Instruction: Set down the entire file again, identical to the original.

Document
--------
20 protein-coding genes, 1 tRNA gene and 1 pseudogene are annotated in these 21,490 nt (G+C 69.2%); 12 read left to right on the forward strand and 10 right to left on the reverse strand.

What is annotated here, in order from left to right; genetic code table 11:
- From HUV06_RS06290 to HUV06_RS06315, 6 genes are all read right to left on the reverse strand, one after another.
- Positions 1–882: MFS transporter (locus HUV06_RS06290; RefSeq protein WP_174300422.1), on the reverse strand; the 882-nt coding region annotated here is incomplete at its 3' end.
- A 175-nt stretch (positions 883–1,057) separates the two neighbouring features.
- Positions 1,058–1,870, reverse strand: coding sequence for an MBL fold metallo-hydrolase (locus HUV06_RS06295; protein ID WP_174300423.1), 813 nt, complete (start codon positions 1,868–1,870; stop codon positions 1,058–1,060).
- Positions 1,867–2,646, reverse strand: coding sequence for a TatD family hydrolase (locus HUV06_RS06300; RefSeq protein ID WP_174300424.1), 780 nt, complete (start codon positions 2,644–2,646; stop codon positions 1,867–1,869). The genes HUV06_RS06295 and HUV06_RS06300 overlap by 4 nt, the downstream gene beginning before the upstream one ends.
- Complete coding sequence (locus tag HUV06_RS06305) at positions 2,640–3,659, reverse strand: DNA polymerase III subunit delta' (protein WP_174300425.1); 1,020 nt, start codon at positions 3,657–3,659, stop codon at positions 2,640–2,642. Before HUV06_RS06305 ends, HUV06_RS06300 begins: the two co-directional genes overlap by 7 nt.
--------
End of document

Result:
20 protein-coding genes, 1 tRNA gene and 1 pseudogene are annotated in these 21,490 nt (G+C 69.2%); 12 read left to right on the forward strand and 10 right to left on the reverse strand.

What is annotated here, in order from left to right; genetic code table 11:
- From HUV06_RS06290 to HUV06_RS06315, 6 genes are all read right to left on the reverse strand, one after another.
- Positions 1–882: MFS transporter (locus HUV06_RS06290; RefSeq protein WP_174300422.1), on the reverse strand; the 882-nt coding region annotated here is incomplete at its 3' end.
- A 175-nt stretch (positions 883–1,057) separates the two neighbouring features.
- Positions 1,058–1,870, reverse strand: coding sequence for an MBL fold metallo-hydrolase (locus HUV06_RS06295; protein ID WP_174300423.1), 813 nt, complete (start codon positions 1,868–1,870; stop codon positions 1,058–1,060).
- Positions 1,867–2,646, reverse strand: coding sequence for a TatD family hydrolase (locus HUV06_RS06300; RefSeq protein ID WP_174300424.1), 780 nt, complete (start codon positions 2,644–2,646; stop codon positions 1,867–1,869). The genes HUV06_RS06295 and HUV06_RS06300 overlap by 4 nt, the downstream gene beginning before the upstream one ends.
- Complete coding sequence (locus tag HUV06_RS06305) at positions 2,640–3,659, reverse strand: DNA polymerase III subunit delta' (protein WP_174300425.1); 1,020 nt, start codon at positions 3,657–3,659, stop codon at positions 2,640–2,642. Before HUV06_RS06305 ends, HUV06_RS06300 begins: the two co-directional genes overlap by 7 nt.